Republicans will control the Senate with 52 seats, Democrats will have 47 and a third Independent will join the body based on the current forecast of 270toWin users.
This map is based on about 1,500 valid submissions over the last 6 days through late morning Monday. Predictions added by midnight tonight will show up in the final results to be published early Tuesday.
The first image below shows the projected winner by state; the 2nd the percentage distribution. The closer states (AK, CO, GA, IA) have been trending Republican in recent days. Kansas continues to be pretty consistent at around 60% for Greg Orman.
While this forecast says Georgia and Louisiana will ultimately go Republican, it is worth noting where we'll be after Election Day. If there are runoffs in both Georgia (possible) and Louisiana (very likely), and no decision by Greg Orman on party affiliation, Republicans would have 50 seats heading into the Louisiana runoff, one short of the number needed to officially control the Senate.
Almost 1/5 of the 435 House seats will go uncontested between the two major parties this November based on an analysis by 270toWin. (Underlying data here) 41 are held by Democrats, 36 by Republicans. These seats fall into 3 categories:
The Rhode Island nominating primaries for the 2014 election were held on September 9.
Governor: State Treasurer Gina Raimondo defeated Providence Mayor Angel Taveras and Clay Pell to win the Democratic primary. On the Republican side, Cranston Mayor Allan Fung defeated Ken Block. This race, to fill the seat of the retiring Lincoln Chafee, leans Democratic as we look toward November, although no general election polling is yet available.
Senate: Incumbent Jack Reed (D) will meet Marketing Consultant Mark Zaccaria in November; both won uncontested primaries. Reed is a heavy favorite to be reelected; our Senate simulator currently shows a a <99% probability.
US House: All vote totals can be seen here. Both Congressional districts are safely Democratic.
To see the current roster of Rhode Island elected officials, or look up those from any address in the country, use our Who Represents Me feature.
The New Hampshire nominating primaries for the 2014 election were held on September 9.
Governor: Incumbent Maggie Hassan (D) swatted away token primary opposition. In November, she will face off against businessman Walt Havenstein who held off Andrew Hemingway to win the Republican nomination. Hassan has led by over 20 points in early polling. While this will likely shrink as Republicans coalesce around their nominee, she is likely to win reelection in November.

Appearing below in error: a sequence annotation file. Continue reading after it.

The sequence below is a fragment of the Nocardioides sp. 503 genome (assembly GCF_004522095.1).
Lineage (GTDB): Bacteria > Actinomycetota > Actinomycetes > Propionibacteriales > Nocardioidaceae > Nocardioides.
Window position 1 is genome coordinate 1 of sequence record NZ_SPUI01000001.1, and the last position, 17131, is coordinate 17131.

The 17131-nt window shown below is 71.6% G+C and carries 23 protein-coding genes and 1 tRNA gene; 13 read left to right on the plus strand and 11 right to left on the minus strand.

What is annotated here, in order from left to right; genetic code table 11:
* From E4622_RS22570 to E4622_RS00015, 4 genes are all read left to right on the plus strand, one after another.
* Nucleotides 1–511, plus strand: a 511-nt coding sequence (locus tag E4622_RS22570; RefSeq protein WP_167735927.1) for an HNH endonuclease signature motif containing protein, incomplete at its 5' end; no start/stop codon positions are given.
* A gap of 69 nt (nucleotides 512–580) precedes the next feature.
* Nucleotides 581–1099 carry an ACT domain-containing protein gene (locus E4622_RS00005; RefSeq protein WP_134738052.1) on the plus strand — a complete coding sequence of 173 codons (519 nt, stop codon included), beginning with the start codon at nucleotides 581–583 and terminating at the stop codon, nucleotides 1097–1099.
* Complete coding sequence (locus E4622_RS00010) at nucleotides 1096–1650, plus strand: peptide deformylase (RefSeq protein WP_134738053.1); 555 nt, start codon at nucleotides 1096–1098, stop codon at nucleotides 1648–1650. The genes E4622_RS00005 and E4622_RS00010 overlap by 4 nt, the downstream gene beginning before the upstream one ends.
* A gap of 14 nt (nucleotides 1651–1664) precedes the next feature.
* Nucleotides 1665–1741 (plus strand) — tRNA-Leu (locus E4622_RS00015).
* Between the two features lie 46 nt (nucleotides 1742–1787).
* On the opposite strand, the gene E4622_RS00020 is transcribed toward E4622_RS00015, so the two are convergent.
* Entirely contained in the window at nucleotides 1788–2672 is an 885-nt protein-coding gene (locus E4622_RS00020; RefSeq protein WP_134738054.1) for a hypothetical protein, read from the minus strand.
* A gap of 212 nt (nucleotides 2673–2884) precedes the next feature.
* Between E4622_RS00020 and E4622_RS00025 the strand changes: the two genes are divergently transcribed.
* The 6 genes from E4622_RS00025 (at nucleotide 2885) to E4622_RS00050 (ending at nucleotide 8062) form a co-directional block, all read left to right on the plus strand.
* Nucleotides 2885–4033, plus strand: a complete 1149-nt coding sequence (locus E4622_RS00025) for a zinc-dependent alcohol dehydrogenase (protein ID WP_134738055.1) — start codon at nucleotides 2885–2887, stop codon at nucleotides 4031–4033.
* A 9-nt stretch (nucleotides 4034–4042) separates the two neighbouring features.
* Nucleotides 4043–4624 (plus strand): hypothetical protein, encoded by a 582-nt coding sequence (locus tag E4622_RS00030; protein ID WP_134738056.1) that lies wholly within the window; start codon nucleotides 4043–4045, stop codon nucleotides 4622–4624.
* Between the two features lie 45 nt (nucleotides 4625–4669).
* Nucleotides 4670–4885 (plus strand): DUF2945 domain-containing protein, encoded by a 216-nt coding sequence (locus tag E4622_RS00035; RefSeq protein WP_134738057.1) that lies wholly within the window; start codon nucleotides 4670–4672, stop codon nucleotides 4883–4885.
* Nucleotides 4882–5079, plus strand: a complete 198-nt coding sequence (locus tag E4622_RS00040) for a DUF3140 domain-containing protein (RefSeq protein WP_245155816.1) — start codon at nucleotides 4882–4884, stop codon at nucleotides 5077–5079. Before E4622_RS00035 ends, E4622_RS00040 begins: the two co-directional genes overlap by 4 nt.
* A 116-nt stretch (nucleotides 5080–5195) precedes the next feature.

Senate: As expected, former Massachusetts Senator Scott Brown won the Republican nomination, getting approximately 50% of the vote in the primary. Incumbent Jeanne Shaheen was unopposed on the Democratic side. Shaheen has led Brown in most polling to date and our Senate simulator currently gives her a 95% chance of being reelected.
US House: All vote totals can be seen here. Both of New Hampshire's congressional districts, held by Democrats in their first term, are seen as competitive this November
NH-01: Incumbent Carol Shea-Porter ran unopposed. She will meet former Manchester Mayor Frank Guinta, who held off Dan Innis for the Republican nomination. The district includes the southeastern part of the state.
NH-02: Incumbent Ann Kuster also ran unopposed. State Representative Marilinda Garcia won her primary fairly easily.
To see the current roster of New Hampshire elected officials, or look up those from any address in the country, use our Who Represents Me feature.
The Massachusetts nominating primaries for the 2014 election were held on September 9.
Governor: Attorney General Martha Coakley won by 6 points in the Democratic primary, a result that was much closer than the polls indicated. She will meet Republican Charlie Baker in November. Coakley is favored to win by the political pros, but some recent polls show the race to be pretty competitive. Democrats may be nervous about a repeat of 2010, when Coakley led early in a Senate campaign she ultimately lost against Scott Brown.
Senate: Incumbent Ed Markey (D) will meet Selectman Brian Herr in November; both won uncontested primaries. Markey is a heavy favorite to be reelected; our Senate simulator currently shows a 97% probability.
US House: All vote totals can be seen here. Massachusetts nine congressional districts are all held by Democrats. Aside from District 6, all these seats are safe, and all incumbents are expected to be reelected.
MA-06: Nine term incumbent John Tierney was ousted by businessman Seth Moulton for this district encompassing northeastern Massachusetts. Tierney becomes the first MA Democratic incumbent to lose a primary in 22 years. Tierney was weakened politically by his wife's conviction on federal tax charges in 2010. Moultion will face former State Senator Richard Tisei in November. This race is seem as a toss-up, perhaps leaning Democratic. Interestingly, Moulton's win probably increases the likelihood that Democrats will hold the seat.
To see the current roster of Massachsuetts elected officials, or look up those from any address in the country, use our Who Represents Me feature.
Delaware Republicans nominated businessman Kevin Wade to face incumbent Chris Coons this November. Coons is a prohibitive favorite to be reelected in this deeply blue state. In the House, incumbent Democrat John Carney will meet Rose Izzo in the battle for the state's single congressional district. Carney is expected to easily win a third term.